There are few clamping jobs that are more difficult than trying to secure
something big so that you can work on its edge. Mortising a large door for a
hinge is a common situation. Cleaning up the long edge of a board you just hand
sawed is another.
These problems are quickly and easily solved with $10 and by taking a lesson
from 18th-century joiners. A common feature on older benches is what’s called
a sliding deadman. This contraption works with your face vise to support work
that is long, wide or both long and wide. I adapted mine from a sketch of a deadman
by Graham Blackburn that was featured in his excellent book “Traditional Woodworking
Handtools” (The Lyons Press.) This particular version is sized to fit our “$175
Workbench” from the February 2001 issue, though you can easily cut the rails
and the sliding deadman to fit your bench.
After you determine the proper dimensions for all your parts, begin by cutting
your pieces to rough size. Cut a 3/8"-deep x 9/16" wide groove in the center
of a long edge of each rail. Use a dado stack in your table saw, a straight bit
in your router or a plough plane to cut the groove. Before you cut the curves
on the deadman itself, bore the 5/8" wide groove in the center of a long edge
of each rail. Use a dado stack in your table saw, a straight bit in your router
or a plough plane to cut the groove.
Before you cut the curves on the deadman itself, bore the 5/8" diameter holes
through the part for the ledge. I bored two staggered rows of holes; each hole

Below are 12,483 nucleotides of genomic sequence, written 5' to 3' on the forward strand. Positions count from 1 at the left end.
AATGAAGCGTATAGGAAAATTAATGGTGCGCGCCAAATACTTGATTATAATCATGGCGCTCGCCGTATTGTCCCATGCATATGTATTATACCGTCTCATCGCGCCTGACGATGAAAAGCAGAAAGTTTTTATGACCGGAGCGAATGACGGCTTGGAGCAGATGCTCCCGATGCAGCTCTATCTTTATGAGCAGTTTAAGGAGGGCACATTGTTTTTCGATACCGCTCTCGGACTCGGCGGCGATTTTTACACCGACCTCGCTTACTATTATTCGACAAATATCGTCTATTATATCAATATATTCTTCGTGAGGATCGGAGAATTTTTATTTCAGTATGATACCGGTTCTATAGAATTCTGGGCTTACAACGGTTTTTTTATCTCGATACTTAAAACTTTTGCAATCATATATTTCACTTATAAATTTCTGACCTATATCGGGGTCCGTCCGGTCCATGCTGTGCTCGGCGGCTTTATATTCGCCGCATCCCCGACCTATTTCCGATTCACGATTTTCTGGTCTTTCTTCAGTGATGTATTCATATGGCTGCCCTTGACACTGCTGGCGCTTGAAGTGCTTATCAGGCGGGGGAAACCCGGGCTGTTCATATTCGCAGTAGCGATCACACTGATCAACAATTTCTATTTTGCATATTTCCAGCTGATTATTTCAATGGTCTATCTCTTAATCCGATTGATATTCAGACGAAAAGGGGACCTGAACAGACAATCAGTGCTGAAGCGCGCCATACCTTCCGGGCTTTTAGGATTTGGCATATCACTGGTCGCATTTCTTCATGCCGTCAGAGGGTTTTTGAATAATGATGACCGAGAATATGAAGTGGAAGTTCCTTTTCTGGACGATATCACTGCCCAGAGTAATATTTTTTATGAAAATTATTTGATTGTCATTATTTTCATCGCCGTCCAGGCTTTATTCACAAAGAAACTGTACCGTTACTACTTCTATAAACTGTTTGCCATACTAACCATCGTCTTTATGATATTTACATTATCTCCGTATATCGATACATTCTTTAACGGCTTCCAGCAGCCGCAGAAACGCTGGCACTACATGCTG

is 2" down from the one above it. The topmost hole is located so that when the
ledge is in place in the deadman, it lines up with the rails on my face vise.
Cut the 1/2"-long x 1/2"-thick tenons on both ends of the dead- man. The tenons
are slightly thin- ner than the width of the grooves they ride in. Now cut the
deadman to shape. The long edges are curved in 7/8" so they are easy to grasp
when the deadman is rest- ing against your bench’s legs. Round over the long
edges of the deadman to make it friendly to grasp. I used a 1/4" roundover bit
in a router.
Trim your rails to the proper length and install them. Screw one rail to the
bottom rail of your bench using four #8 x 2" screws. Don’t use glue; you want
to be able to remove the rail for later adjustments or repairs. Now put the top
rail and deadman in place and line them up with the bot- tom rail. Using screws,
secure the top rail to the underside of your bench’s top, or to the top rail
of your bench — if you have one. Wax the grooves in the rails. The deadman should
slide back and forth with minimal effort.
Now make the ledge. You could simply use a dowel. I chose to make one a little
fancier. Bore a 11/4" deep hole in one end for the 5/8" dowel and glue it in
place, again making sure that when the ledge is inserted into the top hole, it
lines up with the rails on your face vise. You might need to sand your dowel
to fit the holes in the deadman. I used a 1/4" beading bit in a router to shape
three edges of each side of the ledge. Finish your deadman to match your bench.
To begin making the joints, crosscut the stretchers square and to length, and
drill cross holes to provide the space for the nut and washers that are fitted
to the end of each bolt.
The center of each cross hole is located where the bolt end will be when the
joint is assembled. For my bench, I used 3-in.-sq. legs and 6-1/2-in.-long bolts
with the heads countersunk 1/2- in. deep. This places the center of my cross
holes at 3-1/2-in. from the end of each stretcher. You should avoid locating
the cross holes any closer to the stretcher ends than that or you risk the force
of the bolt splitting out the endgrain and ruining the stretcher.